Muftic: Ethnic healing can be a long road |

Muftic: Ethnic healing can be a long road

Felicia Muftic
Courtesy Photo |

After ethnic bloodshed stops, what then? Healing is difficult and complicated, but much depends on the circumstances.

My husband and I have seen the difficulty of healing the wounds firsthand on recent trips to Bosnia and the Basque region in Spain. Both Spain and Bosnia share a history of violent ethnic conflicts, but there are some basic differences, with different outcomes. The Basques were a unified geographic area striking for independence from Spain; Bosnia’s territory contains the warring factions within its borders.

Bosnia has the harder road to climb. It never recovered from the 1990s ethnic cleansing wars. There may be peace, but reconciliation is slow in coming. It will take memories of war crimes dimming in the minds of a new generation before it happens.

Glued together by the Dayton Accord, the majority Muslims, the largest group of victims, conceded equal representation in governance to the Serbians and ethnic Croatians. A formula to end bloodshed, it also would perpetuate gridlock. The Bosnian federal legislative system is mired in ethnically divided stalemate, and politicians play to their bases instead of seeking middle ground.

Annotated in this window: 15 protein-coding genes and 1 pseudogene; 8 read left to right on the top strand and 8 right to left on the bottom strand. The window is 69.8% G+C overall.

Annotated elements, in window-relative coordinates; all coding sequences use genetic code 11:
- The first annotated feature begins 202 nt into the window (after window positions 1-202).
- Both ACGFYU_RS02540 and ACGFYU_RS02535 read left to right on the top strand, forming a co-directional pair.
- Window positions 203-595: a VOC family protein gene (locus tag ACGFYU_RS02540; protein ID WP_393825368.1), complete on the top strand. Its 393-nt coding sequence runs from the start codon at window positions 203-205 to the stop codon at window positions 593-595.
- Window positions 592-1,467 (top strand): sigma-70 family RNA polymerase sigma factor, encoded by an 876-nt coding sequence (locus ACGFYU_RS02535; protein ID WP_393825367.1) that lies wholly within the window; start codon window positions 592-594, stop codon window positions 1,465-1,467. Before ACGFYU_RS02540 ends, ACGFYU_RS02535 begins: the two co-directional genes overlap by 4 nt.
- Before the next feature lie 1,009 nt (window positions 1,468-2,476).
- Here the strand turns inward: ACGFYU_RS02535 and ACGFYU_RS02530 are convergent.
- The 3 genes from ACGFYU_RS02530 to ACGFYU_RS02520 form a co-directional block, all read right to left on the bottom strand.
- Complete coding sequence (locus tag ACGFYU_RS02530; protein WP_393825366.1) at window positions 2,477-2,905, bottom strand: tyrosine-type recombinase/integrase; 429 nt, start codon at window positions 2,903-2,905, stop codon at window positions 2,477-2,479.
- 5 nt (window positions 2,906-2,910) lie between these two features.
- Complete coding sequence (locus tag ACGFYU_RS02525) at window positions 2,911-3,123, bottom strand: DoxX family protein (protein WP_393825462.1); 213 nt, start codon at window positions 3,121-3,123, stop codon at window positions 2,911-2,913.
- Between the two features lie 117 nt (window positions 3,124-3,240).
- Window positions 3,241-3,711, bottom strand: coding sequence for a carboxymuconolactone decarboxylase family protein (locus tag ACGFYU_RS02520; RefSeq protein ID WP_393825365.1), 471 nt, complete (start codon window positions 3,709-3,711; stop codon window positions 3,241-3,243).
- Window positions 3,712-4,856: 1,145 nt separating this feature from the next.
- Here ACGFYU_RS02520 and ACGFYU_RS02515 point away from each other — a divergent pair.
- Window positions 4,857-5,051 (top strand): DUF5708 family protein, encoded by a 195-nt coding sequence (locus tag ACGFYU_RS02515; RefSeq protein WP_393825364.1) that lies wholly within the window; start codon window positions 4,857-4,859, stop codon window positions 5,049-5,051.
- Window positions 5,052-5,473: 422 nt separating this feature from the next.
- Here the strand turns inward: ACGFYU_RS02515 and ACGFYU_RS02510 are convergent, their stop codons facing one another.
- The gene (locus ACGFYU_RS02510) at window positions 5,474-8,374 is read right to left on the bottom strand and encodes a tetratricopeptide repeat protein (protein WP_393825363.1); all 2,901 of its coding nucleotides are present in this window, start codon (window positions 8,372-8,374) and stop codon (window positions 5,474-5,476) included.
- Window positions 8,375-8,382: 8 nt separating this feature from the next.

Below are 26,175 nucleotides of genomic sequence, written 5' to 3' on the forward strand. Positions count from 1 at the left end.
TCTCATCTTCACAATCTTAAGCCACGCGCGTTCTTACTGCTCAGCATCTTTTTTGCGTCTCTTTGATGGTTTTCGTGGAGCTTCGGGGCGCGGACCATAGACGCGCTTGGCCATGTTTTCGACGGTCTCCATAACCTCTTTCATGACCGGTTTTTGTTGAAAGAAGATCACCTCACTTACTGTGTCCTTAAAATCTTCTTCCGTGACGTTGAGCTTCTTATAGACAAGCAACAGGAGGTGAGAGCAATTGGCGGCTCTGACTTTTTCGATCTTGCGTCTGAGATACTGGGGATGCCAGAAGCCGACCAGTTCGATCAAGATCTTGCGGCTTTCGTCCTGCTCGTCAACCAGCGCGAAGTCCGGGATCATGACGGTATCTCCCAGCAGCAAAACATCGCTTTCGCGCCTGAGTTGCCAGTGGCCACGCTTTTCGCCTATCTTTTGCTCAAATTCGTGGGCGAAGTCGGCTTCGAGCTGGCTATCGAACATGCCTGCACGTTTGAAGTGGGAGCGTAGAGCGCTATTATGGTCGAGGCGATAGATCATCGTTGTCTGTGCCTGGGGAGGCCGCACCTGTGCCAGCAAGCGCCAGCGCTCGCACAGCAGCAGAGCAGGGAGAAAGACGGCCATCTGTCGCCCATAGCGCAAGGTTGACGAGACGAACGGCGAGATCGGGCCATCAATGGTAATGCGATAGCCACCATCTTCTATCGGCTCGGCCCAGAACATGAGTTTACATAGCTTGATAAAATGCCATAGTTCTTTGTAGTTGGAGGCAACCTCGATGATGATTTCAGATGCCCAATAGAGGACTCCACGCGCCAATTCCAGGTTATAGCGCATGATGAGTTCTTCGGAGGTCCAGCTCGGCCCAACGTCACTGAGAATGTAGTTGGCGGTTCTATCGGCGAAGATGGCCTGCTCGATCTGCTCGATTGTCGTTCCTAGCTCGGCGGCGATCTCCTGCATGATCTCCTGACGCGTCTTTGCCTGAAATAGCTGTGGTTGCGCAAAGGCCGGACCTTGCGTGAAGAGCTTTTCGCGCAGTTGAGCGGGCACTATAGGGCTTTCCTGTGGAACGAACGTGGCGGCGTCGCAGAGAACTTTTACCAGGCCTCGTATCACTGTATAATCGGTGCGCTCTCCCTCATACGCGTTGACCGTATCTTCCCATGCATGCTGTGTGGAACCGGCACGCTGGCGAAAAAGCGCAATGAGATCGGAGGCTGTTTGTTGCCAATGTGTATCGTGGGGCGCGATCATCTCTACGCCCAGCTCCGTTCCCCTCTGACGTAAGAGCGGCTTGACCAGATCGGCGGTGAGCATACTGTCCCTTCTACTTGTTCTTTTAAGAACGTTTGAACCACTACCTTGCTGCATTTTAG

The country is in dire financial stress; unemployment in the cities is around 50 percent, and per-capita income has sunk to one of the lowest in Europe. The mood has been despair about the future, even though the potential for tourism and natural resource development is great. Membership in the European Union is a distant dream.

There is a corner of Spain we visited recently that shows what good could happen if those in conflict found a way to live with a degree of harmony. A terrorist organization, ETA, was founded in 1959 with the goal of forming a separate Basque nation. Four cease-fires were broken, but finally one held in 2011, and in early 2014 ETA disarmed. The Basque region was granted a great deal of self-governing autonomy.

Bilbao, the storied port on the north coast of Spain, is the capital of Basque country. Trade and prosperity were damaged in conflict and the decline of the shipment of ore they mined. With the end of armed conflict, they reinvented themselves, built new cruise ship docks, scrubbed the city clean, and invested in culture to draw tourists.

The Guggenheim Museum is one of the finest examples of contemporary architecture in the world, and Basque cuisine has drawn from local food and great wine to attract 3-star restaurants. Unemployment is still high, but Spain’s European Union membership has allowed youth to migrate to seek work elsewhere in Europe, a plus for their citizens. The mood of those with whom we spoke was of pride and optimism.

Madrid was watching the Scottish independence vote closely and probably breathed a sigh of relief when the vote went against it. Whether either wannabe breakaway entities would be able to seek membership in the European Union was an issue in both, and Madrid made it clear they would vote to keep an independent Basque nation or Scots out of the EU for years, no doubt putting another damper on any lingering Basque and any other separatists’ desires for independence.

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